wls1971

British military 1917 evaluation wristwatch

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This popped up on ebay last week as a £50.00 buy it now

During the Great war the British military had been issuing pocket watches to serving personnel and hadn't supplied wristwatches, these where instead bought mainly by officers privately for use at the front lines with wristwatches improving and the introduction of the water resistant cases, unbreakable crystals and radium dials the Trench watch was born and became an item of necessity for serving personnel.

It wasn't until 1917 that the war department purchased the first batches of wristwatches supplied in two forms the first being a classic trench watch of water resistant case, black dial with radium numerals and unbreakable crystal and the second type being a large cased snap back, black dial with radium numerals all had 15 jewel Swiss movements. These watches where purchased for the purpose of evaluation to assess the usefulness of issuing wristwatches to serving personnel.

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This watch is of the snap back type and has a unusually large for the period 38mm  case made of nickle, the dial is  black enamel with radium numerals.

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All the snap back models have issue numbers that follow the same form a five digit number beginning with a nine followed by a letter M there is also a Broad arrow mark or Pheon crudely stamped on to the back some watches are stamped with two broad arrow marks that touch at the tip this is thought to indicate that the watch had been withdraw from service.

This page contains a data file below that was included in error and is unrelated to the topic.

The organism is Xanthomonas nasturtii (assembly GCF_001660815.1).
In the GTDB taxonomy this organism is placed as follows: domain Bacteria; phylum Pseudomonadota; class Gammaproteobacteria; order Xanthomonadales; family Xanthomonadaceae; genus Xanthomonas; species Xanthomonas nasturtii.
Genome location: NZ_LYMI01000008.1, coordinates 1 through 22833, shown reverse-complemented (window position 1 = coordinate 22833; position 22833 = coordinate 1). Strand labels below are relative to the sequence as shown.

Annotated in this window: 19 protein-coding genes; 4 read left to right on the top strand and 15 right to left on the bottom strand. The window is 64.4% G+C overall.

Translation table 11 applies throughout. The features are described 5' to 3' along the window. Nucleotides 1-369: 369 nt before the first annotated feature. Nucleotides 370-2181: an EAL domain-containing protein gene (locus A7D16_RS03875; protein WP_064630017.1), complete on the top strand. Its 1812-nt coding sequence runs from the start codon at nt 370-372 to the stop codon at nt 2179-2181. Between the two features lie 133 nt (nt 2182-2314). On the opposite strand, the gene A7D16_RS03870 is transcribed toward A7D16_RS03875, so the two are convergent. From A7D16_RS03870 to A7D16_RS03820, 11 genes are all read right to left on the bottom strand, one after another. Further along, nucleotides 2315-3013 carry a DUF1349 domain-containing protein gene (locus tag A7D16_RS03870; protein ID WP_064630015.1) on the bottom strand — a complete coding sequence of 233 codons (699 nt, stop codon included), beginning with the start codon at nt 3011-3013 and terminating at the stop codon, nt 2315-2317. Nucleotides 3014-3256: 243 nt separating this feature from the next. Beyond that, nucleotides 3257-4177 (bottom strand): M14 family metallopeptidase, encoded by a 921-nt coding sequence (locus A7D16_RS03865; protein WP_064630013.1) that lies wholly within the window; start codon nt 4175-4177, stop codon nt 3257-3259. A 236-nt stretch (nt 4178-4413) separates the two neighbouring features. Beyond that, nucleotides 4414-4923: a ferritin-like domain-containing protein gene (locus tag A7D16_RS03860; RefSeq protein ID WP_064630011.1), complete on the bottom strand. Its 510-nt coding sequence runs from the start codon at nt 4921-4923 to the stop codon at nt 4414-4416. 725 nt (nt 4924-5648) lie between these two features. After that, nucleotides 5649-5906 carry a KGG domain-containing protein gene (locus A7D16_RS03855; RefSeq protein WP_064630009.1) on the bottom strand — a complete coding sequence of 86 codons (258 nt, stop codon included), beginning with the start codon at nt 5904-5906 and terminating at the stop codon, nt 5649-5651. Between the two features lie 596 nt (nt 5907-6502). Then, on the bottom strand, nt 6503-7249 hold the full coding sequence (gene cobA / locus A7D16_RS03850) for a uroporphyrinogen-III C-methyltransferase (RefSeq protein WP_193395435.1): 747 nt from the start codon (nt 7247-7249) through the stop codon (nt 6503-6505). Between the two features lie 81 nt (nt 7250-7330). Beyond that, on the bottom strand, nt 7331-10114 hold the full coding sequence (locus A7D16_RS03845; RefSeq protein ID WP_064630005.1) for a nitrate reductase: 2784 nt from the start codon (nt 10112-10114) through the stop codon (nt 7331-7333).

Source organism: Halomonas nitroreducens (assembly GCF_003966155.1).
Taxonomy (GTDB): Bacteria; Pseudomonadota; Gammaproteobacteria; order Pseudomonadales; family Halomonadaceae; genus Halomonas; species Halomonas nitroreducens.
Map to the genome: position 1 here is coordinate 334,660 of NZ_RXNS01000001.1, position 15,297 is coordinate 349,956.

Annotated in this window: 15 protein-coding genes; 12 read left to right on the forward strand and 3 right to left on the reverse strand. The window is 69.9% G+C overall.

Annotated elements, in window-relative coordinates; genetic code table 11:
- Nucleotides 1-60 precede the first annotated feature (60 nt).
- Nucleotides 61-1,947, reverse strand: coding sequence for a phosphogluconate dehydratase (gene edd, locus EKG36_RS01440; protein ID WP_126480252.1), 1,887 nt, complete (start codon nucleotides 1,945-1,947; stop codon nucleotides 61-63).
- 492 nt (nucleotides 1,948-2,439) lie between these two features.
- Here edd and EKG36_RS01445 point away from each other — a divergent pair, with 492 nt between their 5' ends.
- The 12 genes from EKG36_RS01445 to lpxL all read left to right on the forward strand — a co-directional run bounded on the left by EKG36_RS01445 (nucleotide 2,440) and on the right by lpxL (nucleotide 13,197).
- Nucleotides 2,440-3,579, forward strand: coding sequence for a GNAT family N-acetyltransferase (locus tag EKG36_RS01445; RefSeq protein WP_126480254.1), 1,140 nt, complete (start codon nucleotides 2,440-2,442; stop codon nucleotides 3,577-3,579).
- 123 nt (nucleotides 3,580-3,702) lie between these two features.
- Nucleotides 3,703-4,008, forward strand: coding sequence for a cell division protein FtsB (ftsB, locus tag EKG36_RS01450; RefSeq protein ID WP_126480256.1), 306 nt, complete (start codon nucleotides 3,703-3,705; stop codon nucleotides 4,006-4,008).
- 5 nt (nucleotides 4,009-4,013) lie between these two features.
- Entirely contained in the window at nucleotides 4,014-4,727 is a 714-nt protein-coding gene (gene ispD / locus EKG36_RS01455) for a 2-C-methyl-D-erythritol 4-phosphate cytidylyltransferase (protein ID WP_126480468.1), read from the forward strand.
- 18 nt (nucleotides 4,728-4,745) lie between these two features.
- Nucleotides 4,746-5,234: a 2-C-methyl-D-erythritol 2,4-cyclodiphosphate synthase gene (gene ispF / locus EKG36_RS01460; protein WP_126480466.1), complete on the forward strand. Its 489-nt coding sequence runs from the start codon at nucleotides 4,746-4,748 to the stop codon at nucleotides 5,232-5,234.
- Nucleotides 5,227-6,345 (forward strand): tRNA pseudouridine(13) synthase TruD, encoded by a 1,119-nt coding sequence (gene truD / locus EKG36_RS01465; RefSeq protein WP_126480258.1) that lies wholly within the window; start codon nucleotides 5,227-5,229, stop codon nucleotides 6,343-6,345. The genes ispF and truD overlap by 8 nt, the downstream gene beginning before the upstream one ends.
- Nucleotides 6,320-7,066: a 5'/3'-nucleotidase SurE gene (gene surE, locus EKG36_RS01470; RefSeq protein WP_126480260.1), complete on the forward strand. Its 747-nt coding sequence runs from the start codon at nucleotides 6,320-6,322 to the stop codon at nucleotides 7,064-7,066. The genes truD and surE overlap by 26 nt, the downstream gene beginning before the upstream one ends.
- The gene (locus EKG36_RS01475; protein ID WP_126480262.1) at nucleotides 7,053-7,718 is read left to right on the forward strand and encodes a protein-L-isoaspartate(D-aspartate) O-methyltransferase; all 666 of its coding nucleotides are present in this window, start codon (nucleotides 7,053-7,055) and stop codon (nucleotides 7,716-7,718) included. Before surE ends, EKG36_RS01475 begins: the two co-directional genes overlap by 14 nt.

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The movement in these large snap back models is the same in all known watches where as in the water resistant 1917 watches there is some variation. The movement is a good quality 15 jewel movement and no one has yet been able to identify who manufactured them there are no identifying marks but there is a brevet patent number on the dial side so it may be possible to trace that and establish who made the movements.

No one is sure what branch of the armed forces these snap back watches where issued to but it cant have been to front line personnel because having no water resistance would have rendered them pretty useless in the field, many have speculated that they could have been issued to the flying corps because the design mirrors quite closely the pocket watches already issued to them at the time, these snap back models where only issued in 1917 and withdraw from service shortly after, but the water resistant watch became a regular issue watch there after IMG_2628.thumb.JPG.351ef07a95fe2f8794a765e1b85db90d.JPG

It is however an interesting footnote in the development of the military wristwatch and is amongst the  first officially issued and stamped British military watches of the Great War.

 

Edited by wls1971

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25 minutes ago, Geo said:

Wis, I think it may be an Electa movement

 I will have to search through my movement catalogues and see if I can get a dial side match on the setting lever bridge I've already tried Bestfit and found no match I shall try and look for a dial side photo of some Gallet Electra movements that will tell me for sure as there are some similarities on the bridges.

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